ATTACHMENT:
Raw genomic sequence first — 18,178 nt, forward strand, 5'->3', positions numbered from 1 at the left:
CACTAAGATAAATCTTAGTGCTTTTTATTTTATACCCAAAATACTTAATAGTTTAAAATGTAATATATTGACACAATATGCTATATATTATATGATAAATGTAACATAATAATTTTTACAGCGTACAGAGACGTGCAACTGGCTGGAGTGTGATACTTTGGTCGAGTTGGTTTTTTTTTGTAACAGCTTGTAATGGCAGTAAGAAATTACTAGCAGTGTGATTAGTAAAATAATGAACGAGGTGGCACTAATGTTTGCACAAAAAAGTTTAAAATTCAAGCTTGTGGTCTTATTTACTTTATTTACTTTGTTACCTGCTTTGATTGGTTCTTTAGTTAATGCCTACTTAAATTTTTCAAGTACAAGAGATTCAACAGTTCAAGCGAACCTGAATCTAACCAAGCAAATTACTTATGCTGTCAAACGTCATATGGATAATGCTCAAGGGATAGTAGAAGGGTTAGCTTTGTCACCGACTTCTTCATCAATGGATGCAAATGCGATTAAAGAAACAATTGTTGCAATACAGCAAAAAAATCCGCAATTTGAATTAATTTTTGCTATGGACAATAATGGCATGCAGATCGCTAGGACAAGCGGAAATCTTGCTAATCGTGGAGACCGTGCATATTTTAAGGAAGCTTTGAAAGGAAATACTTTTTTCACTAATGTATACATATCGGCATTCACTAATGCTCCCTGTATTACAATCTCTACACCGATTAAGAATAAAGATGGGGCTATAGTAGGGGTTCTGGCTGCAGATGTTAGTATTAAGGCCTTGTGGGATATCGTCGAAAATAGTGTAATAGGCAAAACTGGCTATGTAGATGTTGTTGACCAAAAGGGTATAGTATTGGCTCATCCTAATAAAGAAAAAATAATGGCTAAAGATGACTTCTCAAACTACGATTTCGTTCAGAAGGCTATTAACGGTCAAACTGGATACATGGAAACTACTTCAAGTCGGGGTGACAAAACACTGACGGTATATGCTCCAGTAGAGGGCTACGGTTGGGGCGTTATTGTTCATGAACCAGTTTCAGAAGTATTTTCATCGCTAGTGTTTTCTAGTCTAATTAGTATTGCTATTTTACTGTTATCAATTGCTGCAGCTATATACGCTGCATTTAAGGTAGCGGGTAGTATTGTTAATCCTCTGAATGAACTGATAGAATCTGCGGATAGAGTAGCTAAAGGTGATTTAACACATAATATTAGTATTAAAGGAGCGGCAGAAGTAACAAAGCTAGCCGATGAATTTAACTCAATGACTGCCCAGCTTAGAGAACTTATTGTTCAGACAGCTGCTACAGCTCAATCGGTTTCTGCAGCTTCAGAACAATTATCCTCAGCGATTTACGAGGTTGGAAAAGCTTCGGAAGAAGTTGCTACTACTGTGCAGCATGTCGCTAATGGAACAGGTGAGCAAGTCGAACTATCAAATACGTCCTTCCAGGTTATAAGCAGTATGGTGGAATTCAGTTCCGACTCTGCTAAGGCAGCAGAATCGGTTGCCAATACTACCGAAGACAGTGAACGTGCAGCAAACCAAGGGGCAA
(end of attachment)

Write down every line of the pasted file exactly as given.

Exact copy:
Raw genomic sequence first — 18,178 nt, forward strand, 5'->3', positions numbered from 1 at the left:
CACTAAGATAAATCTTAGTGCTTTTTATTTTATACCCAAAATACTTAATAGTTTAAAATGTAATATATTGACACAATATGCTATATATTATATGATAAATGTAACATAATAATTTTTACAGCGTACAGAGACGTGCAACTGGCTGGAGTGTGATACTTTGGTCGAGTTGGTTTTTTTTTGTAACAGCTTGTAATGGCAGTAAGAAATTACTAGCAGTGTGATTAGTAAAATAATGAACGAGGTGGCACTAATGTTTGCACAAAAAAGTTTAAAATTCAAGCTTGTGGTCTTATTTACTTTATTTACTTTGTTACCTGCTTTGATTGGTTCTTTAGTTAATGCCTACTTAAATTTTTCAAGTACAAGAGATTCAACAGTTCAAGCGAACCTGAATCTAACCAAGCAAATTACTTATGCTGTCAAACGTCATATGGATAATGCTCAAGGGATAGTAGAAGGGTTAGCTTTGTCACCGACTTCTTCATCAATGGATGCAAATGCGATTAAAGAAACAATTGTTGCAATACAGCAAAAAAATCCGCAATTTGAATTAATTTTTGCTATGGACAATAATGGCATGCAGATCGCTAGGACAAGCGGAAATCTTGCTAATCGTGGAGACCGTGCATATTTTAAGGAAGCTTTGAAAGGAAATACTTTTTTCACTAATGTATACATATCGGCATTCACTAATGCTCCCTGTATTACAATCTCTACACCGATTAAGAATAAAGATGGGGCTATAGTAGGGGTTCTGGCTGCAGATGTTAGTATTAAGGCCTTGTGGGATATCGTCGAAAATAGTGTAATAGGCAAAACTGGCTATGTAGATGTTGTTGACCAAAAGGGTATAGTATTGGCTCATCCTAATAAAGAAAAAATAATGGCTAAAGATGACTTCTCAAACTACGATTTCGTTCAGAAGGCTATTAACGGTCAAACTGGATACATGGAAACTACTTCAAGTCGGGGTGACAAAACACTGACGGTATATGCTCCAGTAGAGGGCTACGGTTGGGGCGTTATTGTTCATGAACCAGTTTCAGAAGTATTTTCATCGCTAGTGTTTTCTAGTCTAATTAGTATTGCTATTTTACTGTTATCAATTGCTGCAGCTATATACGCTGCATTTAAGGTAGCGGGTAGTATTGTTAATCCTCTGAATGAACTGATAGAATCTGCGGATAGAGTAGCTAAAGGTGATTTAACACATAATATTAGTATTAAAGGAGCGGCAGAAGTAACAAAGCTAGCCGATGAATTTAACTCAATGACTGCCCAGCTTAGAGAACTTATTGTTCAGACAGCTGCTACAGCTCAATCGGTTTCTGCAGCTTCAGAACAATTATCCTCAGCGATTTACGAGGTTGGAAAAGCTTCGGAAGAAGTTGCTACTACTGTGCAGCATGTCGCTAATGGAACAGGTGAGCAAGTCGAACTATCAAATACGTCCTTCCAGGTTATAAGCAGTATGGTGGAATTCAGTTCCGACTCTGCTAAGGCAGCAGAATCGGTTGCCAATACTACCGAAGACAGTGAACGTGCAGCAAACCAAGGGGCAA